You don't have to be a religious believer to believe in religious freedom.
It's a clear case of endorsement of religion. But does it violate the principle of separation of church and state?
The case in point is a letter on my desk, signed by the president of the United States. The letter was written while the president was serving in his official capacity. That is, he was "on the job."
Though personal, the letter was clearly written for public consumption. It dealt with an issue of state and was addressed to more than one person.
His offending statements include the following: First, the president wrote that he intended to pray for the letter's recipients. Then, he acknowledged the God to whom he was praying was his "Father." Furthermore, he referred to God as the "Creator." While his words may have been intended as a benign pleasantry, the president was, nonetheless, publicly endorsing creationism.
What's more, the president continued his endorsement of religion by noting that God — the "Father and Creator of man" — was their source of protection and blessings. It appears the president believed his God to be personal, powerful and transcendent.
Granted, the Commander in Chief may have used these terms as niceties, but even in that context, he was guilty of endorsing religion. But, again, does an endorsement of religion violate the establishment clause of the Constitution's First Amendment?
The answer is "no." Here's why.
It is significant to note that the president writing the letter containing the religious endorsements was none other that Thomas Jefferson.
President Jefferson, you will recall, coined the phrase "separation of church and state" when explaining the establishment clause. Had President Jefferson believed religious endorsements to constitute an establishment of religion, he would not have made the endorsements.
More significant, perhaps, is the date Mr. Jefferson's letter was written. He penned the letter on January 1, 1802. That, not coincidentally, was the very day that Jefferson coined—for the first time—the phrase "separation of church and state."
What is more telling is this fact: President Jefferson's endorsement of religion was made immediately after he wrote the words "separation of church and state." In fact, he made his endorsement of religion literally before the ink dried from writing the separation phrase. His famous separation phrase and his endorsement of religion were, in fact, both parts of the same letter.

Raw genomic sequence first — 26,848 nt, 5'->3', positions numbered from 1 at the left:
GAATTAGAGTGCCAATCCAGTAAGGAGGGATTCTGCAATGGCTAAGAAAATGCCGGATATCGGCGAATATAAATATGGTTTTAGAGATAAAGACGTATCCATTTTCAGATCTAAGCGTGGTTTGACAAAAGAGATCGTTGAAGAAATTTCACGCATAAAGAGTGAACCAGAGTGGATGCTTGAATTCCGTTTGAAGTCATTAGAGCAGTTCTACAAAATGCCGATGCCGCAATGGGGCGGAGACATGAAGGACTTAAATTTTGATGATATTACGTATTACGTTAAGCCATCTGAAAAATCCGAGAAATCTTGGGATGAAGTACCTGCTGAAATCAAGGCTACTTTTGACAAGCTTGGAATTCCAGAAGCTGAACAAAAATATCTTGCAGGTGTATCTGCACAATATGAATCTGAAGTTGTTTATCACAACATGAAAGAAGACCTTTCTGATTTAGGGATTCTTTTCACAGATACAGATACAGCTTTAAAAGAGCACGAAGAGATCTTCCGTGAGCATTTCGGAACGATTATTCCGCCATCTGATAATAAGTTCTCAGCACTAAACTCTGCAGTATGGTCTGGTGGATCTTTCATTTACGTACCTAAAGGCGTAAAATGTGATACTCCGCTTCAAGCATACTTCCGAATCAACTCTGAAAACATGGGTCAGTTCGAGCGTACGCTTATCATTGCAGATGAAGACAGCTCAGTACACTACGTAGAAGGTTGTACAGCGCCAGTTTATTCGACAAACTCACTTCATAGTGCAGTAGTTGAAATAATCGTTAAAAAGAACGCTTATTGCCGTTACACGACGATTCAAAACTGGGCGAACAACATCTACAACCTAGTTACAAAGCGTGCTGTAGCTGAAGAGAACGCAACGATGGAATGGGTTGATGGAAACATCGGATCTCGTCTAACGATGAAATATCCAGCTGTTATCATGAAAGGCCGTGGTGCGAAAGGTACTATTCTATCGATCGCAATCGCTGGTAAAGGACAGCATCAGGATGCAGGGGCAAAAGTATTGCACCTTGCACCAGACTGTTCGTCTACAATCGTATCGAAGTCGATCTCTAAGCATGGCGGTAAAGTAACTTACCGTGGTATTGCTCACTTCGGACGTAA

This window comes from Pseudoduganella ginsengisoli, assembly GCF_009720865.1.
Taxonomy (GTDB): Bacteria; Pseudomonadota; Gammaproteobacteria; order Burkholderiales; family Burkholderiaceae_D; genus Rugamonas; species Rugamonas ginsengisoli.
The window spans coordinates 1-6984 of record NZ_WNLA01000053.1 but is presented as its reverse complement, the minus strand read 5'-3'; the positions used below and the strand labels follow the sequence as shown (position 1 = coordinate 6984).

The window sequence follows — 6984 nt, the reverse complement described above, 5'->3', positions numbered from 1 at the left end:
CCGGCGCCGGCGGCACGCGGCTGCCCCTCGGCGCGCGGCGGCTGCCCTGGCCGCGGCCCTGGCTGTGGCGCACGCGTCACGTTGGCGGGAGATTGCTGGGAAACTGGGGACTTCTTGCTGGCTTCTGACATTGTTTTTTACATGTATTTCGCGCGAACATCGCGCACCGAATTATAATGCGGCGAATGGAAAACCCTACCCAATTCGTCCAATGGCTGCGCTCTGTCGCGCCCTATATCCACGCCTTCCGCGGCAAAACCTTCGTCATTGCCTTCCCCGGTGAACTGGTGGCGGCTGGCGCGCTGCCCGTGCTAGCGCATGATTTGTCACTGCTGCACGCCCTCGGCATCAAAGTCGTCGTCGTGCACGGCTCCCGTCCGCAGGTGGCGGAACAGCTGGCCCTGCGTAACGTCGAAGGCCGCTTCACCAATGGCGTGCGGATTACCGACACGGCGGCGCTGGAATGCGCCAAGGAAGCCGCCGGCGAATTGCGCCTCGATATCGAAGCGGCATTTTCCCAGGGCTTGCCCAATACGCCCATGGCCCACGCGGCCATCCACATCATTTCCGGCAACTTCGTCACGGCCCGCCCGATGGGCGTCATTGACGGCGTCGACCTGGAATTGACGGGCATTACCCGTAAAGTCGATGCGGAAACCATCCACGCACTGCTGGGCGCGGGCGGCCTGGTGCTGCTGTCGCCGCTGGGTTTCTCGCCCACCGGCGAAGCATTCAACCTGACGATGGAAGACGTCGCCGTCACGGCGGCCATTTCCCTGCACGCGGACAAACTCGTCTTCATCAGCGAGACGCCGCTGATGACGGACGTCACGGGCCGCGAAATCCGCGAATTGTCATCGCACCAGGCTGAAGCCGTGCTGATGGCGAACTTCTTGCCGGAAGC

The letter in reference was addressed to a group of Baptists in Danbury, Connecticut. The occasion for the letter was a complaint by the Baptists that their constitutional rights were being violated because they were excluded from participating in government. The discrimination they were suffering, according to their letter, was "inconsistent with the rights of freemen."
Think about the above paragraph. The separation phrase was written — not to defend the rights of humanists and atheists to exclude religious endorsements from the public forum — but to assure straight-laced King James Bible toting Baptists that they would be included.
President Jefferson's letter is presented, in its entirety, below. Jefferson's endorsement of religion is highlighted in red.
The letter of complaint, to which he was responded, is presented at the link at the end of Mr. Jefferson's letter.
The affectionate sentiments of esteem and approbation which are so good to express towards me, on behalf of the Danbury Baptist Association, give me the highest satisfaction. My duties dictate a faithful and zealous pursuit of the interests of my constituents, and in proportion as they are persuaded of my fidelity to those duties, the discharge of them becomes more and more pleasing.
Believing with you that religion is a matter which lies solely between man and his God; that he owes account to none other for his faith or his worship; that the legislative powers of the government reach actions only, and not opinions, I contemplate with sovereign reverence that act of the whole American people which declared that their legislature should `make no law respecting an establishment of religion, or prohibiting the free exercise thereof," thus building a wall of separation between church and State.
Adhering to this expression of the supreme will of the nation in behalf of the rights of conscience, I shall see with sincere satisfaction the progress of those sentiments which tend to restore man to all of his natural rights, convinced he has no natural right in opposition to his social duties.
I reciprocate your kind prayers for the protection and blessings of the common Father and Creator of man, and tender you and your religious association, assurances of my high respect and esteem.
Thomas JeffersonRead the letter from the Danbury Baptists which prompted Thomas Jefferson's letter of reponse HERE
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